For example they seem to start to refer to symptoms more as “physical sensations” as the booklet goes on (they do use the word symptoms still, but start to use the phrase physical sensations more). This is important as they think we are not physically sick, but are deconditioned etc., so we don’t have symptoms of a disease, just uncomfortable sensations resulting from stress and deconditioning.

Their use of this phrase reminded me of this : “misinterpretation of associated bodily sensations” (from, Richard Mayou, and Michael Sharpe, Treating medically unexplained physical symptoms Effective interventions are available BMJ 1997;315:561-562)

They also seem to start going on more about “tiredness” as the booklet goes on. This gets really irritating after a while.

Their ideas about what causes ME/CFS and how to treat it, has them coming across to me as control freaks. I find the information somewhat hysterical in it's reaction to people maybe spending slightly more time in bed than the average healthy person. You would think all hell would break loose if the person relaxes control over their time asleep/in bed etc.

They also want patients to be very controlled about any activity they do. I think this ideology could actually cause a degree of stress to some patients, as the patient might get stressed about doing less or more on different days, as in real life people don’t do exactly the same thing every day. Here are a few quotes to give you a taste of it (don't worry there will be more later!):

Control is essential (p51)
You cannot afford to break these rules (p89)
Beware of doing uncontrolled activity! (p10 short booklet)
"Try to keep to your plan - stick to your activity and rest times or else you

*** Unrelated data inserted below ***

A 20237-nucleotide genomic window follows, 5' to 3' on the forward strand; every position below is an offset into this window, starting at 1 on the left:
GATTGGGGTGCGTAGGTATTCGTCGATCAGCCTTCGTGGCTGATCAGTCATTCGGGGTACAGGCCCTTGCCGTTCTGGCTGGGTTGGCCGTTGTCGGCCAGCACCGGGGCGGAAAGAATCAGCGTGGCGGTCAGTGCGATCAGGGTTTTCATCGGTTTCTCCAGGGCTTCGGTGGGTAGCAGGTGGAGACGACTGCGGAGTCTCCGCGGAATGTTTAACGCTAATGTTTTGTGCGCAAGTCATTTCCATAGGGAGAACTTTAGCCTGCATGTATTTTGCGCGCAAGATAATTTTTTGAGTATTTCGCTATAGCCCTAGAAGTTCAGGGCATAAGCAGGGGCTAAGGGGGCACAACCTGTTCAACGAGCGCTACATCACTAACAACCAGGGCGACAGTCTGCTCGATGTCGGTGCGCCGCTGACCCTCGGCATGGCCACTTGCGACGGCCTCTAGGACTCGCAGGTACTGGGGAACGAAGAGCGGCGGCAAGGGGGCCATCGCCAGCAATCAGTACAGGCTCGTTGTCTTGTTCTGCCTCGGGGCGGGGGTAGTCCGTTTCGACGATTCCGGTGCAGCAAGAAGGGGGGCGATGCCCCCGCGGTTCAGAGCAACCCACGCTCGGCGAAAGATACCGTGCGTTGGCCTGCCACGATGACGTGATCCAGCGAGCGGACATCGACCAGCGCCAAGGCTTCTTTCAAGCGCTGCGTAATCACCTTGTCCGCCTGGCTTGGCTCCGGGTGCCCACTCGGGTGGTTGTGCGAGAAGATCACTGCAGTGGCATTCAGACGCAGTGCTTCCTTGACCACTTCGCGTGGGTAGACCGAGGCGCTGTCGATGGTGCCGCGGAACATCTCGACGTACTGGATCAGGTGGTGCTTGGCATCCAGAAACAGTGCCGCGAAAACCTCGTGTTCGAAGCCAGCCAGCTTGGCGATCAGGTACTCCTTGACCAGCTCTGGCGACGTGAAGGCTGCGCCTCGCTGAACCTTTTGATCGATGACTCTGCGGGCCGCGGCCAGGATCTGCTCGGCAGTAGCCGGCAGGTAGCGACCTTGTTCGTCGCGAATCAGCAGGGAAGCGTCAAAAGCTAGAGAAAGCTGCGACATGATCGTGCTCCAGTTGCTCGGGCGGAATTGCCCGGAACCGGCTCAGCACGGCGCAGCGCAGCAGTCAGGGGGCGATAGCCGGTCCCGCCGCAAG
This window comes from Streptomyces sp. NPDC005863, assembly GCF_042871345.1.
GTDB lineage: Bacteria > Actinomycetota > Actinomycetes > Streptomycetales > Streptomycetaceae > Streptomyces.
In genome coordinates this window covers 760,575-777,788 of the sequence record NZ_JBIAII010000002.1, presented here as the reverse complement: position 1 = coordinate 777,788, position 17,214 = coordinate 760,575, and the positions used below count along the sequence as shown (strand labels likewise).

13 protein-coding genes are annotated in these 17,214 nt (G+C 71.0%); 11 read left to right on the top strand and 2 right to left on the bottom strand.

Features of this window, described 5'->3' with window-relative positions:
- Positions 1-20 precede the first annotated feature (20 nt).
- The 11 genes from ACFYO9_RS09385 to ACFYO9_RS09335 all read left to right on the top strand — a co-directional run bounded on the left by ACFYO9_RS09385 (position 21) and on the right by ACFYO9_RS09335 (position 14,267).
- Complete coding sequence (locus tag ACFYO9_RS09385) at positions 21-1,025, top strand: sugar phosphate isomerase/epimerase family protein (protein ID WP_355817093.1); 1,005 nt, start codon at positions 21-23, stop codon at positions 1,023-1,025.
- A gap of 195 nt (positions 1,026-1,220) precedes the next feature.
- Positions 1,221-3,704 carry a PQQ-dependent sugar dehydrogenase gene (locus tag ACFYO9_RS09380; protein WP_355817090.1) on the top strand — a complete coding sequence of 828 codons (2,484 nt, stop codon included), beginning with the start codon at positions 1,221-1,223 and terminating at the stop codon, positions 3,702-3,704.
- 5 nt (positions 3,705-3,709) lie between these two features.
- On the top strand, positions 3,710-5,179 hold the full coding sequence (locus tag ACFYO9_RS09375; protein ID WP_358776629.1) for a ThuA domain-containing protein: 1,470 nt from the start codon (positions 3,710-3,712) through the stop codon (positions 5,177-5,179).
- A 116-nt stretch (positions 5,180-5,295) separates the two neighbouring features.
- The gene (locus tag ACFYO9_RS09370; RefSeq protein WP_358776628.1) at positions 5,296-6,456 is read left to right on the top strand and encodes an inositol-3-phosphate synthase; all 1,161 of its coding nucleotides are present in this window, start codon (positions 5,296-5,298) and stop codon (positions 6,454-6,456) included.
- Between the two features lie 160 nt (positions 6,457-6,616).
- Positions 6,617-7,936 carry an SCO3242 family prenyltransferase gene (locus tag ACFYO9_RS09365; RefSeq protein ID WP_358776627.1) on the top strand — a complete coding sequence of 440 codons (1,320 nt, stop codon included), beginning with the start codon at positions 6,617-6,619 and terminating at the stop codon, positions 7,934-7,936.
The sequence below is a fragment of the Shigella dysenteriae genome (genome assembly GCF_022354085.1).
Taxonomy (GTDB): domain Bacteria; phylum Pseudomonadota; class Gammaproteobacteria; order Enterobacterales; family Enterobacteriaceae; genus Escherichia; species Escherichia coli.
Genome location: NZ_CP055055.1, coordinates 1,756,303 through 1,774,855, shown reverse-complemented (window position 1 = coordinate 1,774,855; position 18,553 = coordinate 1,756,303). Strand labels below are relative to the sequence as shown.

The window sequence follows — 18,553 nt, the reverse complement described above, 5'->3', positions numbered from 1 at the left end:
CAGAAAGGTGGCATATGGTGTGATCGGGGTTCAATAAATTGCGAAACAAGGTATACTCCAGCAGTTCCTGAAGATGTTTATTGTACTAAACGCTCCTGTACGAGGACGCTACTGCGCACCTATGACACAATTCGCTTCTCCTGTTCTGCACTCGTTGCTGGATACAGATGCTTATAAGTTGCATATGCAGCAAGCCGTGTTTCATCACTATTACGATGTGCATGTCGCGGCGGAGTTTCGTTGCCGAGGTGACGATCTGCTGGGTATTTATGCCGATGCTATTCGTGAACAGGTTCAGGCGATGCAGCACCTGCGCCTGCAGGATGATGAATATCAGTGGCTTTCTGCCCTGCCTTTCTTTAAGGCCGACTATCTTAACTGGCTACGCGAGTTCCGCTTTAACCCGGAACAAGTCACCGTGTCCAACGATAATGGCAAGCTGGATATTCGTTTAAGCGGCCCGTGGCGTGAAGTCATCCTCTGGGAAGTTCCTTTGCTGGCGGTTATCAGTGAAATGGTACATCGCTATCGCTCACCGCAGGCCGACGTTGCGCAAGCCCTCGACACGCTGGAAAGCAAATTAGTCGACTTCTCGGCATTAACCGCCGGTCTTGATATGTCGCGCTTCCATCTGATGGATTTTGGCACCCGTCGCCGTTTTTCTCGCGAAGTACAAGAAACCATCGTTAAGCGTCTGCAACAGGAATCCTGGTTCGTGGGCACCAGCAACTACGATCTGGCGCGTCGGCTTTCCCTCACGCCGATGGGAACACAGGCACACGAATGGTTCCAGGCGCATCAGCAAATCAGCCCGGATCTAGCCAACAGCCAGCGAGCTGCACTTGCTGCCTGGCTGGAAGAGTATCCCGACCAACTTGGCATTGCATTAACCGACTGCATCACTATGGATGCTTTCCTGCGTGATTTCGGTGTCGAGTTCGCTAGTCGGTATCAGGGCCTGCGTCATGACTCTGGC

lose the balance between them and then control of your symptoms." (p11 short booklet)
 

Esther12

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UPDATE: COPY OF HANDOUT AVAILABLE HERE: http://issuu.com/estherxii/docs/p_powell__liverpool_cfs_centre_patient_handout

It's gone offline at the original link.

I have a funny story about this clinic and recovery. I have heard that as part of the programme people who had previously been on the programme, who were now said to be recovered (by those running the programme), were brought in to meet with patients who were currently the programme. But after talking to them, the patients currently doing the programme realised that these "recovered" patients, were not in fact recovered at all!!
I've met someone who had recovered via GET and CBT, and it was strange speaking to them. They'd say how totally recovered they were, but that a vital part of their recovery was realising that they were not able to do a lot of the things they used to be able to. They now saw their illness as a good thing, having helped them learn to not do too much, where as those who had not been ill would foolishly do much more.

I was rather confused by it all, but didn't want to push them on it as they seemed a bit fragile.
 

Orla

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Some background info: Job description Controversy

This is a job description for work at this clinic that caused some uproar at the time:
http://www.meactionuk.org.uk/Clinical_Fatigue_Job_Descriptions.htm

Extract from this:

Job title: Trainee Clinical Fatigue Therapist

Chronic Fatigue Treatment Service

For informal enquiries please contact Pauline Powell or Fran Morgan, Senior Therapists

“Psychological treatment involves delivering a highly complex understanding of the psychological, physiological and social factors of CFS to severely disabled, fatigued patients and relatives, in order to change perpetuating illness behaviour and motivate patients to perform a self-managed activity programme, regulate disturbed sleep patterns and modify predisposing personality style.” [Orla - my emphasis]

“As some clients with CFS may be resistant to working in a psychological framework there may be exposure to verbal aggression.”

http://www.meactionuk.org.uk/Clinical_Fatigue_Job_Descriptions.htm
A rather feeble attempt at back-tracking on the verbal aggression bit of the add (not the rest) was issued by Fred Nye Clinical Champion, Liverpool ME/CFS Clinical Network Co-ordinating Centre, (and incidentedly member of the NICE Guidelines Development Group). You can read it here:

http://listserv.nodak.edu/cgi-bin/wa.exe?A2=ind0503a&L=co-cure&F=&S=&P=514
 

Orla

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Publications

Here are some links to articles co-authored by Pauline Powell (whoose name is on the front page of the long document I have, and which was part of the material used in the first study below) and Fred Nye, "Clinical Champion":